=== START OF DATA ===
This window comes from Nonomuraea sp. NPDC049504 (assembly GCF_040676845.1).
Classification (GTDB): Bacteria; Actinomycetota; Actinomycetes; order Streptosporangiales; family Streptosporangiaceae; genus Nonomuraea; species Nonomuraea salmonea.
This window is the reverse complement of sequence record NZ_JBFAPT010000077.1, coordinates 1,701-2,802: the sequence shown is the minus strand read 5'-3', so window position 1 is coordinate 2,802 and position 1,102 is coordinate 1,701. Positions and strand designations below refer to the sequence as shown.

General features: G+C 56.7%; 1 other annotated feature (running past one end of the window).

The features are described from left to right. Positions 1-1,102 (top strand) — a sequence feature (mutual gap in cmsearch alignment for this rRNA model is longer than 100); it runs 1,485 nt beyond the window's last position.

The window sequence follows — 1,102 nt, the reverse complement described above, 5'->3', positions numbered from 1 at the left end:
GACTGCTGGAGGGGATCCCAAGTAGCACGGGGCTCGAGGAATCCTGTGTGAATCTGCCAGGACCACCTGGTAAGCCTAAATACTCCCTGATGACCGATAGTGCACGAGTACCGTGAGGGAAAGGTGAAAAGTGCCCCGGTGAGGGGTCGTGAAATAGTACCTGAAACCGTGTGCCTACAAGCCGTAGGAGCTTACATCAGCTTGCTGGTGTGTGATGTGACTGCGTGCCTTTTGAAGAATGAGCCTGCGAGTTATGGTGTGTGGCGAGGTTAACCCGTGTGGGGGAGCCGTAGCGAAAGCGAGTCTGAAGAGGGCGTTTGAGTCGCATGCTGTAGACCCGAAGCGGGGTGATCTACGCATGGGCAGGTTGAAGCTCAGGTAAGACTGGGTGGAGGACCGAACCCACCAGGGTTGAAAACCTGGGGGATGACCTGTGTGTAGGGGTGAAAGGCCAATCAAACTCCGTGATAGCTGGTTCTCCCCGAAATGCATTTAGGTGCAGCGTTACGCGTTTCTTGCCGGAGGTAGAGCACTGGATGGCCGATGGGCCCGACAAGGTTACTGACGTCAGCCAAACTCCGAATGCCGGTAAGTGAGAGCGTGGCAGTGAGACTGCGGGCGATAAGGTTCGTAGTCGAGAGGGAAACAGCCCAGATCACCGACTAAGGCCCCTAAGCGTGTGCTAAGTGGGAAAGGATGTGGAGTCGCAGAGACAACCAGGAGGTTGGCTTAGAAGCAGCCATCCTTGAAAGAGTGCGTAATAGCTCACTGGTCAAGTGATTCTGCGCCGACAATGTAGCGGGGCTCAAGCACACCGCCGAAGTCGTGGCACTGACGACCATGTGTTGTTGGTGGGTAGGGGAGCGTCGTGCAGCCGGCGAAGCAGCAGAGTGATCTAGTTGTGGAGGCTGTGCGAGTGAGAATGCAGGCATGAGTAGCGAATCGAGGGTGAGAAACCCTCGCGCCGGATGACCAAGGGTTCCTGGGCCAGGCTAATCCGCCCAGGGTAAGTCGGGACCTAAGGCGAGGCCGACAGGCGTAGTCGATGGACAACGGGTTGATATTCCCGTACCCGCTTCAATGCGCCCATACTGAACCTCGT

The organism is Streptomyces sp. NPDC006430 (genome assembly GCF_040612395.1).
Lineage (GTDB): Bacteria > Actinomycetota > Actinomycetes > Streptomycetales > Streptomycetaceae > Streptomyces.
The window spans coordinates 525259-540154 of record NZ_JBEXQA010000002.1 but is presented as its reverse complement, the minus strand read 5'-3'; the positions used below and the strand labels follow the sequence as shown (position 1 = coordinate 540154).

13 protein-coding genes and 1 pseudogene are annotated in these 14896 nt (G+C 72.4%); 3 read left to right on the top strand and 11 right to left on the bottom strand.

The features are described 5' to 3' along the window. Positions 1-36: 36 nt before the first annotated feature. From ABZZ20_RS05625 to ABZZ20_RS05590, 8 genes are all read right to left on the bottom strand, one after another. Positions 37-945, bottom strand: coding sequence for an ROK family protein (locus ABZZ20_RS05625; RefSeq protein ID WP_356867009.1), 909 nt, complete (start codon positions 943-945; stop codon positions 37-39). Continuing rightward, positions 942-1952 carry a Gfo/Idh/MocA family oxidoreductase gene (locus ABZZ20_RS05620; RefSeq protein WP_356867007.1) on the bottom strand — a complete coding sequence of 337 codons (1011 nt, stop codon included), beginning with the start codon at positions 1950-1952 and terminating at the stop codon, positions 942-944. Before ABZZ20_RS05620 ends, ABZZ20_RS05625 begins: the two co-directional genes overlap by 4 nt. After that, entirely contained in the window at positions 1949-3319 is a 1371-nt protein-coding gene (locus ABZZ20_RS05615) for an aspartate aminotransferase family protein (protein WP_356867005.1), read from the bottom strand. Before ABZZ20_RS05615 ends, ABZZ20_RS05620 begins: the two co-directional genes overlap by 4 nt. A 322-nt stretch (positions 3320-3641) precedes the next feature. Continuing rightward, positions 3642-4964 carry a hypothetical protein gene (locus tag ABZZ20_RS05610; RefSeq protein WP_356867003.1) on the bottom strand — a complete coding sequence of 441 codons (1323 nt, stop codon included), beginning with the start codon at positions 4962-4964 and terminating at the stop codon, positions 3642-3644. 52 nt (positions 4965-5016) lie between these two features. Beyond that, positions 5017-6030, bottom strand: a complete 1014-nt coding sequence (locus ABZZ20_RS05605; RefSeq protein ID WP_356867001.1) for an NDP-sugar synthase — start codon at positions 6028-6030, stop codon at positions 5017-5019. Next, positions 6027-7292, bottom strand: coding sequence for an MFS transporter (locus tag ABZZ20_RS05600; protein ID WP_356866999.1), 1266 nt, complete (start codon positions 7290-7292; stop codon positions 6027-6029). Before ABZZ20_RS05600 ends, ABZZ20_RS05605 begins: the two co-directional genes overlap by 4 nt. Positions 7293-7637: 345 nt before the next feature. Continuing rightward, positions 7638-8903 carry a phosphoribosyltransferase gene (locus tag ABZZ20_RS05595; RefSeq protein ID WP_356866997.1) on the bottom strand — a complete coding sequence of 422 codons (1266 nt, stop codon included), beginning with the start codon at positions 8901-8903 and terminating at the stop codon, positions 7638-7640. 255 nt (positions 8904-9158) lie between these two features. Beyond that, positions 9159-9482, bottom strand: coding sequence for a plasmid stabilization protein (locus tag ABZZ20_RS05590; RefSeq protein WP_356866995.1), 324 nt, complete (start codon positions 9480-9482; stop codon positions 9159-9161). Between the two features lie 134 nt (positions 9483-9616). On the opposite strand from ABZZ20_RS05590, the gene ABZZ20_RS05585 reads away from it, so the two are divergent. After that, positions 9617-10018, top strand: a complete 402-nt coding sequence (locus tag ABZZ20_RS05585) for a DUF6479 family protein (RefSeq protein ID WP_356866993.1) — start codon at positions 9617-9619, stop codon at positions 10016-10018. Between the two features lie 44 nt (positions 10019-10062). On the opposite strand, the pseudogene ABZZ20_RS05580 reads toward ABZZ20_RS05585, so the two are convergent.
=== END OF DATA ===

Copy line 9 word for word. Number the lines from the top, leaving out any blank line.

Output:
Lineage (GTDB): Bacteria > Actinomycetota > Actinomycetes > Streptomycetales > Streptomycetaceae > Streptomyces.